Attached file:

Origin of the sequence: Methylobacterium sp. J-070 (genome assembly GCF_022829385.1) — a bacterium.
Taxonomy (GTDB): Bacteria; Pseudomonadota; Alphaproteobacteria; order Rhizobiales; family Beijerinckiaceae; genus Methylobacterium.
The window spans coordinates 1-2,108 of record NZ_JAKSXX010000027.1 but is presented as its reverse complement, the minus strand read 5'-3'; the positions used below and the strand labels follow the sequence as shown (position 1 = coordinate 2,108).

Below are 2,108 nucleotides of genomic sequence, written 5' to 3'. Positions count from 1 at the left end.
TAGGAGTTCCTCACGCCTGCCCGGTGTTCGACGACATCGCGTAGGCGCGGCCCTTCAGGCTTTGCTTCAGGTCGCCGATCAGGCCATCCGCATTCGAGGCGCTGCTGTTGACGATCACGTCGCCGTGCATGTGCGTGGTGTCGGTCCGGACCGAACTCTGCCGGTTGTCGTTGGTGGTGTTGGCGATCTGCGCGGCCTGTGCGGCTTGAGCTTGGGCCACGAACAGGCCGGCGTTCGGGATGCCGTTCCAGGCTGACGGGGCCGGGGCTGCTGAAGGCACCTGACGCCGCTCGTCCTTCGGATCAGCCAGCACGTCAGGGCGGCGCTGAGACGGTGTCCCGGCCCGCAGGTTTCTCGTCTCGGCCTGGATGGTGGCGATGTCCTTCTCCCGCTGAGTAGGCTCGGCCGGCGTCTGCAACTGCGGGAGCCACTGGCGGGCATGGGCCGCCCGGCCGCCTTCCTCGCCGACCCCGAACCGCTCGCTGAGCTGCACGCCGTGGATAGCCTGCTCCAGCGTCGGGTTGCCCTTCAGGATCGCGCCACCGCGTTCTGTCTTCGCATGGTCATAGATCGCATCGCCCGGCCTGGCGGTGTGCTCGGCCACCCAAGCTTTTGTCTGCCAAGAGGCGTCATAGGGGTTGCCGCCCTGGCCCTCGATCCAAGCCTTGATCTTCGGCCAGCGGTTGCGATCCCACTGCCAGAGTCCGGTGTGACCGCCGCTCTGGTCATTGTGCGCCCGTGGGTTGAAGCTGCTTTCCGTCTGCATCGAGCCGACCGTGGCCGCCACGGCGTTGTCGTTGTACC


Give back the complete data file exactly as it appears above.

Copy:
Origin of the sequence: Methylobacterium sp. J-070 (genome assembly GCF_022829385.1) — a bacterium.
Taxonomy (GTDB): Bacteria; Pseudomonadota; Alphaproteobacteria; order Rhizobiales; family Beijerinckiaceae; genus Methylobacterium.
The window spans coordinates 1-2,108 of record NZ_JAKSXX010000027.1 but is presented as its reverse complement, the minus strand read 5'-3'; the positions used below and the strand labels follow the sequence as shown (position 1 = coordinate 2,108).

Below are 2,108 nucleotides of genomic sequence, written 5' to 3'. Positions count from 1 at the left end.
TAGGAGTTCCTCACGCCTGCCCGGTGTTCGACGACATCGCGTAGGCGCGGCCCTTCAGGCTTTGCTTCAGGTCGCCGATCAGGCCATCCGCATTCGAGGCGCTGCTGTTGACGATCACGTCGCCGTGCATGTGCGTGGTGTCGGTCCGGACCGAACTCTGCCGGTTGTCGTTGGTGGTGTTGGCGATCTGCGCGGCCTGTGCGGCTTGAGCTTGGGCCACGAACAGGCCGGCGTTCGGGATGCCGTTCCAGGCTGACGGGGCCGGGGCTGCTGAAGGCACCTGACGCCGCTCGTCCTTCGGATCAGCCAGCACGTCAGGGCGGCGCTGAGACGGTGTCCCGGCCCGCAGGTTTCTCGTCTCGGCCTGGATGGTGGCGATGTCCTTCTCCCGCTGAGTAGGCTCGGCCGGCGTCTGCAACTGCGGGAGCCACTGGCGGGCATGGGCCGCCCGGCCGCCTTCCTCGCCGACCCCGAACCGCTCGCTGAGCTGCACGCCGTGGATAGCCTGCTCCAGCGTCGGGTTGCCCTTCAGGATCGCGCCACCGCGTTCTGTCTTCGCATGGTCATAGATCGCATCGCCCGGCCTGGCGGTGTGCTCGGCCACCCAAGCTTTTGTCTGCCAAGAGGCGTCATAGGGGTTGCCGCCCTGGCCCTCGATCCAAGCCTTGATCTTCGGCCAGCGGTTGCGATCCCACTGCCAGAGTCCGGTGTGACCGCCGCTCTGGTCATTGTGCGCCCGTGGGTTGAAGCTGCTTTCCGTCTGCATCGAGCCGACCGTGGCCGCCACGGCGTTGTCGTTGTACC